One thing the interminably delayed Elk Run biotech/real estate development in southeastern Minnesota demands is patience.
And that’s exactly what the Minnesota Department of Transportation has displayed in great abundance. Last week, even though no building stands on the proposed Elk Run bioscience park, MnDOT gave the green signal to a contractor to go ahead on constructing a portion of the Elk Run interchange on Highway 52.
Elk Run is a much-touted real estate development in Pine Island, some 15 miles north of Rochester, home to the Mayo Clinic. The project brought California developer Tower Investments into partnership with Steven Burrill, a San Francisco venture capitalist and biotech observer. The goal was to create a master-planned community in the sprawling 2,000 acres-plus land, which would include a 200- to 250-acre bioscience park.
All proclaimed that the development would bring hundreds of jobs immediately and thousands over the long-term. It only boosted the project’s credibility when, in the middle of the recession in early 2009, Burrill announced that he was going to raise a $1 billion fund by the end of the year for Elk Run. Job creation and the Tower-Burrill partnership were two big reasons for MnDOT selecting Pine Island for an interchange — an interchange in that area was always planned, but Tower’s vision for Elk Run expedited it.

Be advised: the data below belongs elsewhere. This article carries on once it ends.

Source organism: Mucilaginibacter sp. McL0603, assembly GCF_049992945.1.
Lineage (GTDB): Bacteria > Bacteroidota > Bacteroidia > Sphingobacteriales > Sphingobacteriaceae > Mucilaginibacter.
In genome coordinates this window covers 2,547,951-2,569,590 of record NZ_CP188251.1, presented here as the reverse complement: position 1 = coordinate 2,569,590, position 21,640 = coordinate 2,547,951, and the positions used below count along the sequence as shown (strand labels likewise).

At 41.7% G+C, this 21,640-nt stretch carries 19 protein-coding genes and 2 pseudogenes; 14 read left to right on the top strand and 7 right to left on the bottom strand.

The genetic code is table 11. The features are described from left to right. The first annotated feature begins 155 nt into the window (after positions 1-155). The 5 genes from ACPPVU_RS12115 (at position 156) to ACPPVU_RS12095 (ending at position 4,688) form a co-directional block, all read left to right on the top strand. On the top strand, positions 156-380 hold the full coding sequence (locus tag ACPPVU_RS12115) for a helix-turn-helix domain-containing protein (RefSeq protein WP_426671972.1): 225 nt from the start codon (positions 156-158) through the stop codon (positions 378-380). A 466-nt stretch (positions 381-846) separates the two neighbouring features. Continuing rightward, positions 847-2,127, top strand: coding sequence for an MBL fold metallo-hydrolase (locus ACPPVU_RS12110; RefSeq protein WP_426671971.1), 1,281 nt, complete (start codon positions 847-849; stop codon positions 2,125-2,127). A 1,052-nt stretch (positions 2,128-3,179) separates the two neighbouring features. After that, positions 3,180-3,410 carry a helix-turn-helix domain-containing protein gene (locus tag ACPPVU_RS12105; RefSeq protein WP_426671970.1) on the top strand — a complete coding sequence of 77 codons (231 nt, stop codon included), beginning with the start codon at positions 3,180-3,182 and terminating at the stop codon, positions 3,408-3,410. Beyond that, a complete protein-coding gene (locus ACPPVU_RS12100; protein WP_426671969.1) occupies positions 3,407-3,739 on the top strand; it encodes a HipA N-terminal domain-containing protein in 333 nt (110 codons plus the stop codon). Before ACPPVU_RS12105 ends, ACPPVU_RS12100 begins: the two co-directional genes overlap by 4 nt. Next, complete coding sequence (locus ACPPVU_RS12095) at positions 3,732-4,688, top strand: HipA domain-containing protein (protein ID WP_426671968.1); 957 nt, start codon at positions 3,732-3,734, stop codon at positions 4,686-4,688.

However, the fund has yet to materialize. In a latest media report, Burrill says he has been “refilling our tank” and is nearly ready to invest in Elk Run and throughout Minnesota. No other details were offered. What this means is a mystery given that in late September, Burrill had said he had a firm commitment for $1 billion from a “foreign investor.”
Under pressure from MnDOT, Tower and its local project manager Geoffrey Griffin promised construction on the first building by early September, then by October and then by March of this year — and that was after years of delay likely caused by the 2008 recession that hit commercial real estate especially hard.
But even as Tower has missed each self-imposed deadline, MnDOT has marched full-steam ahead — first issuing a request for proposals for the interchange, then choosing the lowest bidder and now issuing a notice to proceed. The go-ahead came on April 6, roughly three weeks after its latest request regarding Elk Run went largely unfulfilled.
On March 15 MnDOT sent a letter to Abraham Algadi, Pine Island’s city administrator, saying that before it issues the notice to proceed to Shafer Contracting Co., it requires three things from the city: a formal City Council resolution recommending MnDOT issue the notice, a job-creation plan from the city in case the Tower-Burrill fund fails to materialize and finally, an updated construction schedule from Tower.
Of the three demands, only the first appears to have been met. But MnDOT issued the notice early April anyway.
Terry Ward, MnDOT’s project manager in Rochester, clarified via email that the notice to proceed was broken into two pieces so that the Olmsted County portion of the interchange would move forward now. But the go-ahead for the Pine Island frontage roads would follow once Pine Island and Tower provided answers to the other two MnDOT queries.
When I asked what would happen if Burrill’s fund did not materialize and Pine Island wasn’t able to provide a new job-creation plan, Ward simply said: “We’ll all have to wait and see.”